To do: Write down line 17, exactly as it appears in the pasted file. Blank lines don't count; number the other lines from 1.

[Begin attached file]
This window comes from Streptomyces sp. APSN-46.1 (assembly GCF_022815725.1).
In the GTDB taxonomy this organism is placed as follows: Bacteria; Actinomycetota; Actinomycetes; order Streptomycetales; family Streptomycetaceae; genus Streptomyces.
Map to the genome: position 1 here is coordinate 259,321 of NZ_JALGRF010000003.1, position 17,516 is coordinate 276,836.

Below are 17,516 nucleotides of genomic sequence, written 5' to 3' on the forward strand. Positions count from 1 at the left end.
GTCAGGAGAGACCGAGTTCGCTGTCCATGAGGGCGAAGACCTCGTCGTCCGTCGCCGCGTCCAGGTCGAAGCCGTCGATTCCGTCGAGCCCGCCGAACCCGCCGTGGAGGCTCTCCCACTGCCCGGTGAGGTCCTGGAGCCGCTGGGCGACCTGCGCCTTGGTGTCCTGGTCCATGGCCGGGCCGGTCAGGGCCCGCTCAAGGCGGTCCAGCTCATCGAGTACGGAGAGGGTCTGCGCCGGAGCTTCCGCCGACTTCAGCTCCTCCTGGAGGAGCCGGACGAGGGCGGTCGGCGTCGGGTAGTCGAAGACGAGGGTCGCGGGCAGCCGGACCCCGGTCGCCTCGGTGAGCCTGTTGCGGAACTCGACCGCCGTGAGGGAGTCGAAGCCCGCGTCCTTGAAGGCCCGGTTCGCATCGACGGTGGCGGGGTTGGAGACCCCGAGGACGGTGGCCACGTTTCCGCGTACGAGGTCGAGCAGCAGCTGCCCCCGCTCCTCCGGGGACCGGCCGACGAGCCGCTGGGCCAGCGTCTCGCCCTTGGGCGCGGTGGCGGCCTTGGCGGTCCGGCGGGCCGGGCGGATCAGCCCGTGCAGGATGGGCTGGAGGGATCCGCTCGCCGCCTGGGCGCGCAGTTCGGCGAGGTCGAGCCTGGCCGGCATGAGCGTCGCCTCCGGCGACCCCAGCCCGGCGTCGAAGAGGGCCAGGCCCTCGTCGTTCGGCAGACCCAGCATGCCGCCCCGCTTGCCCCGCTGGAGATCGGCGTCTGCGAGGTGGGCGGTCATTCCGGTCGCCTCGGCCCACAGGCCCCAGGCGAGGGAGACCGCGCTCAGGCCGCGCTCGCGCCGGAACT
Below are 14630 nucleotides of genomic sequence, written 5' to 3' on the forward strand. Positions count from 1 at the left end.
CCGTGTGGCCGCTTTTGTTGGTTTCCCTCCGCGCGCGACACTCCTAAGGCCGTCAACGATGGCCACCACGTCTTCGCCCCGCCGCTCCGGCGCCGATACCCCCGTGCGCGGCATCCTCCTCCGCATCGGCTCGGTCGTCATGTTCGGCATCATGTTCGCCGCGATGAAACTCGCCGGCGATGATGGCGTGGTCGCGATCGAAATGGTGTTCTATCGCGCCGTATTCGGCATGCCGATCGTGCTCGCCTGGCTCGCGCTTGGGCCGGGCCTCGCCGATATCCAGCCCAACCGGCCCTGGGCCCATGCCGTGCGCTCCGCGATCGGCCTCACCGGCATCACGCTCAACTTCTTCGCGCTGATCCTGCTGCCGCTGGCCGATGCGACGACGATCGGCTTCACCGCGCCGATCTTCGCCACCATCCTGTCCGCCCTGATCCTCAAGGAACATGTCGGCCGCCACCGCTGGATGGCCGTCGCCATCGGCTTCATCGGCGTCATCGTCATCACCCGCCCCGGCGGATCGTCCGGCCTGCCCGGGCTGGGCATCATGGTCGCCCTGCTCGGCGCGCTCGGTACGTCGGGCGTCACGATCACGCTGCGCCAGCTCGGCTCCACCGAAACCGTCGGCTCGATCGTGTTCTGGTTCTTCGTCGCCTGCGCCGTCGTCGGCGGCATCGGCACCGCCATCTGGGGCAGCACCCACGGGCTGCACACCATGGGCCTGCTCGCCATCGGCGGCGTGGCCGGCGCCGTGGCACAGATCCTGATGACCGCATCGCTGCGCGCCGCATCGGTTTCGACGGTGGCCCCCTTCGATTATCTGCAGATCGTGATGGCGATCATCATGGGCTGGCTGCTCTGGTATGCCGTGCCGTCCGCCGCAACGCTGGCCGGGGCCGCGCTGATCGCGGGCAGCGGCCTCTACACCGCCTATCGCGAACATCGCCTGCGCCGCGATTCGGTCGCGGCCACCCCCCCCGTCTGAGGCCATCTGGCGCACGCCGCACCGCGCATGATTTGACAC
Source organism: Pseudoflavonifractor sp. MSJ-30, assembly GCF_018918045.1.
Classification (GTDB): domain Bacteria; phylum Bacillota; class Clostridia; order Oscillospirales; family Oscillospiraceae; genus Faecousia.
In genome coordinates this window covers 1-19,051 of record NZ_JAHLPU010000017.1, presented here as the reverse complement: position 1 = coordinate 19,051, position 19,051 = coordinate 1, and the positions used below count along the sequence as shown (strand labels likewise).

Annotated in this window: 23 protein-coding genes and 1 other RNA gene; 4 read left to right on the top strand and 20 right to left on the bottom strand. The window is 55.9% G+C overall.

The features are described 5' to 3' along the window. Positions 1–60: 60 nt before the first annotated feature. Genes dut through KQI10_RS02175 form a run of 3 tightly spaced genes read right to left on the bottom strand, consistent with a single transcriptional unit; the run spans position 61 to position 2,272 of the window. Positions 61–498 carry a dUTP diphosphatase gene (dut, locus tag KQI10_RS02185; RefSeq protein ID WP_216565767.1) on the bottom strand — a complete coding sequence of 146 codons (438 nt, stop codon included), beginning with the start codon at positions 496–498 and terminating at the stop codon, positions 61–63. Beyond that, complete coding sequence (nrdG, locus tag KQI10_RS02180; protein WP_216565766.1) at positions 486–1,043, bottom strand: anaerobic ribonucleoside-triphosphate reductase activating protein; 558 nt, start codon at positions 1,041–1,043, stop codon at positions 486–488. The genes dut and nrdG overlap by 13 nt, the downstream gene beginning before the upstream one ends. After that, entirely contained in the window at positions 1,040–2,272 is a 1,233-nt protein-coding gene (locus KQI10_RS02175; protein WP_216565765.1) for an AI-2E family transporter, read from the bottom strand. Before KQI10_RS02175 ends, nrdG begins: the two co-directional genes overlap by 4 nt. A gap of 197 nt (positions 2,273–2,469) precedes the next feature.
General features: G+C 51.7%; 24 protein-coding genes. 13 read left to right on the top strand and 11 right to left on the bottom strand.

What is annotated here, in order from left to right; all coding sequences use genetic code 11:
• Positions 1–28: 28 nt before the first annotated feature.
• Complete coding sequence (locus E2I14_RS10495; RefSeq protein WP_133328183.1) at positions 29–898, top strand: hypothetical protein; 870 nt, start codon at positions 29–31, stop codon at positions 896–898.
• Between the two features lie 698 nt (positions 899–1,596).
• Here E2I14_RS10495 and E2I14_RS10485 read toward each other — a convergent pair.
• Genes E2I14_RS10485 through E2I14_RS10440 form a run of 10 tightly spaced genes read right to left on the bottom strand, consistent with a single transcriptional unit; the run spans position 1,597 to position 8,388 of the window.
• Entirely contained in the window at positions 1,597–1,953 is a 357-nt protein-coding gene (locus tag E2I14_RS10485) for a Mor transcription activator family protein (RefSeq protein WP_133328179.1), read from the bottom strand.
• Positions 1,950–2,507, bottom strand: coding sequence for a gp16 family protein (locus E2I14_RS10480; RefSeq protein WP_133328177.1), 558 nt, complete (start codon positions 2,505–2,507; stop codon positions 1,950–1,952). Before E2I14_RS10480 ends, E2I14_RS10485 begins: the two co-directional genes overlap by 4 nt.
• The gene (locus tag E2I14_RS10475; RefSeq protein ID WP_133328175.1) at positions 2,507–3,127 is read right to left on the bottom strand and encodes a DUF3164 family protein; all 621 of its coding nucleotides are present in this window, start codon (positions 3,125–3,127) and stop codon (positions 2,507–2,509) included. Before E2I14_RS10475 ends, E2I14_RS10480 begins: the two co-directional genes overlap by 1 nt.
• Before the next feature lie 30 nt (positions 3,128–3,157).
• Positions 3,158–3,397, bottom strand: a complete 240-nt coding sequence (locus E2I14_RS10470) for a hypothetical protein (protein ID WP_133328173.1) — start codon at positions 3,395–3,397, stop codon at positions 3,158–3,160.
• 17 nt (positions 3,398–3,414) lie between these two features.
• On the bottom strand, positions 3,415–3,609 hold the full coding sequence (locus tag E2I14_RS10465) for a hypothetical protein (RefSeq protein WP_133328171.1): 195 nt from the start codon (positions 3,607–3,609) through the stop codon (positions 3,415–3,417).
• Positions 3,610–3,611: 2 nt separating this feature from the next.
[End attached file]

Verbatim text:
• Between the two features lie 698 nt (positions 899–1,596).